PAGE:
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2024-01-23T11:35:02.000Z

REACH3: 3-year final safety and efficacy analysis

Jan 23, 2024
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Learning objective: After reading this article, learners will be able to cite a new clinical development in chronic graft-versus-host disease.

Corticosteroids are the standard first-line treatment choice for patients with chronic graft-versus-host disease (cGvHD). While generally an effective treatment option, many patients prove unresponsive to the treatment, or go on to become refractory or dependent on corticosteroids.1

Ruxolitinib, an inhibitor of the tyrosine kinases Janus kinase (JAK)1 and JAK2, is approved by the U.S. Food and Drug Administration (FDA) for the treatment for cGvHD in patients ≥12 years after failure of one or two lines of systemic therapy. Additionally, ruxolitinib is approved by the European Commission to treat acute and chronic forms of GvHD in patients aged ≥12 years who have inadequate response to corticosteroids.

The phase III REACH3 study (NCT03112603) was designed to evaluate the efficacy and safety of ruxolitinib as a treatment for cGvHD in patients ≥12 years who were unresponsive or refractory to corticosteroid treatment. Primary results were positive, demonstrating the superior efficacy of ruxolitinib vs best available treatment (BAT).1

During the 65th American Society of Hematology (ASH) Annual Meeting and Exposition, Robert Zeiser presented final, long-term efficacy and safety outcomes from the REACH3 trial. Here, we summarize the key results.

Efficacy results (full analysis set)1

  • Failure-free survival (FFS) was substantially longer with ruxolitinib than BAT
    • Median FFS, 38.4 months vs 5.7 months, hazard ratio (95% CI [confidence interval]): 0.361 (0.268, 0.485)
  • 12-month FFS probabilities (95% CI)
    • Ruxolitinib: 64.0% (56.1, 70.8)
    • BAT: 28.8% (21.8, 36.1)
  • FFS probability sustained at 36 months
    • Ruxolitinib: 56.5% (48.5, 63.7)
    • BAT 18.2% (12.5, 24.9)
  • Median duration of response (DOR) was not reached for ruxolitinib vs 6.4 months for BAT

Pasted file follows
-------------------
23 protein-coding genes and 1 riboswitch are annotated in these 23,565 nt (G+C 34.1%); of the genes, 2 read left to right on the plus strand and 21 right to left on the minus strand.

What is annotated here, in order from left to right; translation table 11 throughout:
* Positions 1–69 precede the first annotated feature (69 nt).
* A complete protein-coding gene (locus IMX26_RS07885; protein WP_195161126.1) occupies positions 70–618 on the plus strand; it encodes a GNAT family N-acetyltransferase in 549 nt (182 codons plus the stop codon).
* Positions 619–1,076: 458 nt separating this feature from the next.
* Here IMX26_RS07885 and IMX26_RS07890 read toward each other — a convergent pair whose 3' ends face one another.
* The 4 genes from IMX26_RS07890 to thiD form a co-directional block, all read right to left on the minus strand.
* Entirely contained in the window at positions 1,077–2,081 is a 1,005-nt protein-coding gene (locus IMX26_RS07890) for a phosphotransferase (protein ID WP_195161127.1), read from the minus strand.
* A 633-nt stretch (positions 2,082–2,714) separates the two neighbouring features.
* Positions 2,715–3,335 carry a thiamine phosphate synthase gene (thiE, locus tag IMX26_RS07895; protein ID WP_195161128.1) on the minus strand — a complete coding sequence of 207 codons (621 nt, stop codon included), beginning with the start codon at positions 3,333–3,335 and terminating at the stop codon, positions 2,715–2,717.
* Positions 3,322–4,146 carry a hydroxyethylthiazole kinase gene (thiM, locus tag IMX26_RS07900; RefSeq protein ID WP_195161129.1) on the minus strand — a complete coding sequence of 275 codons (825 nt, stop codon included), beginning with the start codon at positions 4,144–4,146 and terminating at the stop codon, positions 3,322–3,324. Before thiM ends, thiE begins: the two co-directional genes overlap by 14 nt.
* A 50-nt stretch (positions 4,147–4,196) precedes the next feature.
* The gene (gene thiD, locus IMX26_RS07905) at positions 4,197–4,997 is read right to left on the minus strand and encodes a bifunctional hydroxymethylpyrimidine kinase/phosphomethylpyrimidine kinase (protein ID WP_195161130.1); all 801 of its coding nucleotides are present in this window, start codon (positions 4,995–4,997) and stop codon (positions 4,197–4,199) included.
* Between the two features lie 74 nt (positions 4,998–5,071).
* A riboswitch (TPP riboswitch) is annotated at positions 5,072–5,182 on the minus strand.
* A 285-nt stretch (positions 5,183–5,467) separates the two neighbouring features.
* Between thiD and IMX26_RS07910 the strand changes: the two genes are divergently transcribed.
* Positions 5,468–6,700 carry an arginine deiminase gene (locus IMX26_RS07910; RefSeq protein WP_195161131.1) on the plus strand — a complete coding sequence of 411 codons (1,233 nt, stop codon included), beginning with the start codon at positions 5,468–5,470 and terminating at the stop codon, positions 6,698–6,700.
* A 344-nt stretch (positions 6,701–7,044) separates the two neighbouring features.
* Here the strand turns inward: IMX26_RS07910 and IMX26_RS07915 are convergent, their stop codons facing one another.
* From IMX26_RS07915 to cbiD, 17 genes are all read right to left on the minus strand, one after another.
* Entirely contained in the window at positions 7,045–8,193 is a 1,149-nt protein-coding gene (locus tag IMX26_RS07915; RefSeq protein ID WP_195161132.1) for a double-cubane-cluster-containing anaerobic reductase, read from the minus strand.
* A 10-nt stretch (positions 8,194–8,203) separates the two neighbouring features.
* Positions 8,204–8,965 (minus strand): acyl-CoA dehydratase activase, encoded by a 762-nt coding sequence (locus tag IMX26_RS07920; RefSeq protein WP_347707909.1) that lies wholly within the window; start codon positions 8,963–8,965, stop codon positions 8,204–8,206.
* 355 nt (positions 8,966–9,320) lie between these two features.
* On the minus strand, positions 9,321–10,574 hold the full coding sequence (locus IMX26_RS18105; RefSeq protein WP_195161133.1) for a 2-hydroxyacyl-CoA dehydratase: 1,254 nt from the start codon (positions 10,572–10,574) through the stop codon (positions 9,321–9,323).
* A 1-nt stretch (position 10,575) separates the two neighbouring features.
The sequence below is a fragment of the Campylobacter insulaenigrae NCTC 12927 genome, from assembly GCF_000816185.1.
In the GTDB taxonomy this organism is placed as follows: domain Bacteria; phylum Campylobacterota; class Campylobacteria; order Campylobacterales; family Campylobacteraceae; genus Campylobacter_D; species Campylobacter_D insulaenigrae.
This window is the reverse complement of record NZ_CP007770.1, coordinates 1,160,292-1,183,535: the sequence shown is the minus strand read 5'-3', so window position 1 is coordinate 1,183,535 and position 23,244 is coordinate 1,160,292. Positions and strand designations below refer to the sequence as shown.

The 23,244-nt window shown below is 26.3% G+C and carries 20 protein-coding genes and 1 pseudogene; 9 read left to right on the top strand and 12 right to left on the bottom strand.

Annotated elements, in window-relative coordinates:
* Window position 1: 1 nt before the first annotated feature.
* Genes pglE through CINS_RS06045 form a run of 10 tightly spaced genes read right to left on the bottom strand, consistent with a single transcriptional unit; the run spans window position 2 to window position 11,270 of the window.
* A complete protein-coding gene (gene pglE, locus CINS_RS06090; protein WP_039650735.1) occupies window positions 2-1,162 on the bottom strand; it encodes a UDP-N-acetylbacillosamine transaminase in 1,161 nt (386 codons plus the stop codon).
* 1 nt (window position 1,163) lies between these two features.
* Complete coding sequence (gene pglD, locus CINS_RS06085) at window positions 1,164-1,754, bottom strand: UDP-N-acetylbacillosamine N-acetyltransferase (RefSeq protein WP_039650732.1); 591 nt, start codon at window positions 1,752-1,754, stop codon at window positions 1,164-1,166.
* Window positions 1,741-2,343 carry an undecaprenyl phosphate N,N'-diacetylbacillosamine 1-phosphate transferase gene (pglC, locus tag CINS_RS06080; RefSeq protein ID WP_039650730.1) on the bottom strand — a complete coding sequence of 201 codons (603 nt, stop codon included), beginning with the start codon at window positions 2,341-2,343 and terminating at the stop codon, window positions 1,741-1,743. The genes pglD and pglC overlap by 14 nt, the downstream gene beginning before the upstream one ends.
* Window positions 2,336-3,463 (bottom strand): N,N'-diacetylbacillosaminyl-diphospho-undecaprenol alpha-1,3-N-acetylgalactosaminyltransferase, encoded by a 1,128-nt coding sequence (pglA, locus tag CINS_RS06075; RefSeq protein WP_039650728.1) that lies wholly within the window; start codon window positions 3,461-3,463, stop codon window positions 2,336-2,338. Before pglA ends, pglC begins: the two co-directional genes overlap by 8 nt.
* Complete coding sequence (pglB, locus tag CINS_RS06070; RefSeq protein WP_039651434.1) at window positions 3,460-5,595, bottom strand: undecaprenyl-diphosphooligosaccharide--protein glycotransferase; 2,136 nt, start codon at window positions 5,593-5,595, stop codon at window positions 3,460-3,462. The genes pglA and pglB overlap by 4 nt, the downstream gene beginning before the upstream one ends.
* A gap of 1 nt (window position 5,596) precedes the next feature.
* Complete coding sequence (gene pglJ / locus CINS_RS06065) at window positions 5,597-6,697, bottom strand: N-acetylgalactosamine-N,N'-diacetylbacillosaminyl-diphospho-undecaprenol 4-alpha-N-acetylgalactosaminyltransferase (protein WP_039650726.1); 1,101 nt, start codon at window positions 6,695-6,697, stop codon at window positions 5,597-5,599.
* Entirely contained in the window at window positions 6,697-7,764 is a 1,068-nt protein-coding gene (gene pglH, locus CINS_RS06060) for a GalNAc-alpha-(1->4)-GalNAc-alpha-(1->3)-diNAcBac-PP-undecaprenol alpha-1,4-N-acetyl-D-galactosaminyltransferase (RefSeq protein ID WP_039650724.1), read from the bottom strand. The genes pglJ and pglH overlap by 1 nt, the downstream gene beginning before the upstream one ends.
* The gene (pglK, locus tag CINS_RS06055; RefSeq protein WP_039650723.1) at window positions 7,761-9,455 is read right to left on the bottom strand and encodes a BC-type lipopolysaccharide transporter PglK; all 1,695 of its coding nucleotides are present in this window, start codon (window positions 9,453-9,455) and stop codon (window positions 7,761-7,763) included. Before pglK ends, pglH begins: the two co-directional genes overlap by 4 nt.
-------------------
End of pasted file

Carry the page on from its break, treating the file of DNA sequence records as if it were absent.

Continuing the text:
• DOR probability (95% CI) at 12 months
    • Ruxolitinib: 70.2% (61.4, 77.5)
    • BAT: 39.8% (30.4, 49.1)
  • Proportion with DOR (95% CI) sustained at 36 months
    • Ruxolitinib: 59.6% (50.4, 67.6)
    • BAT: 26.7% (18.5, 35.5)

Median overall survival was not reached in either group, and no statistical difference in risk of death was observed between the treatment groups. Notably, 77% of patients treated with ruxolitinib and 75% of those treated with BAT survived for 3 years.

  • Patients who crossed over to ruxolitinib after inadequate response to BAT achieved:
    • Overall response rate (95% CI): 50.0% (37.8, 62.2)
      • Complete response (CR): 5.7%; partial response (PR): 44.3%
    • Best overall response (95% CI): 81.4% (70.3, 89.7)
      • CR:7.1%; PR:74.3%

Safety results (full analysis set)1

Most patients treated during the main treatment period experienced ≥1 adverse event (AE). Generally, AE rates were higher in patients treated with ruxolitinib vs those treated with BAT (Figure 1), with no new safety signals observed.

AEs leading to treatment discontinuation were reported in 24.2% and 11.% of patients in the ruxolitinib and BAT treatment arms, respectively.

Anemia was the most common any-grade (ruxolitinib: 33.9%, BAT: 15.8%) and Grade ≥3 (ruxolitinib: 17.6%, BAT: 9.5%) AE across all groups. Anemia (24.2%; Grade ≥3, 10.3%) and thrombocytopenia (3.8%) were the most common ruxolitinib and BAT treatment-related AEs, respectively.

Pneumonia was the most common serious AE (all groups) and AE leading to treatment discontinuation (ruxolitinib group only). On-treatment deaths were largely due to cGvHD (ruxolitinib: 55.6%, BAT 50.0%).

Figure 1. Overview of safety (Grade ≥3 events) in the ruxolitinib and BAT treatment arms 

AE, adverse event; BAT, best available treatment; SAE, serious adverse event.
*Data from Zeiser.1

Conclusion

After 3 years of treatment or follow-up in REACH3, ruxolitinib showed longer FFS and higher DOR compared with BAT, indicating that cGvHD was more manageable with ruxolitinib treatment. Patients who crossed over to ruxolitinib from BAT were still able to achieve high response rates, in line with patients randomized to ruxolitinib. Ruxolitinib was shown to be well tolerated with no new safety signals recorded. Overall, the long-term control of cGvHD and tolerability of ruxolitinib was demonstrated in this patient group.

  1. Zeiser, R. Ruxolitinib in patients with chronic graft-versus-host disease: 3-year final analysis of efficacy and safety from the phase III REACH3 study. Oral abstract #654. 65th ASH Annual Meeting and Exposition; Dec 10, 2023; Virtual.

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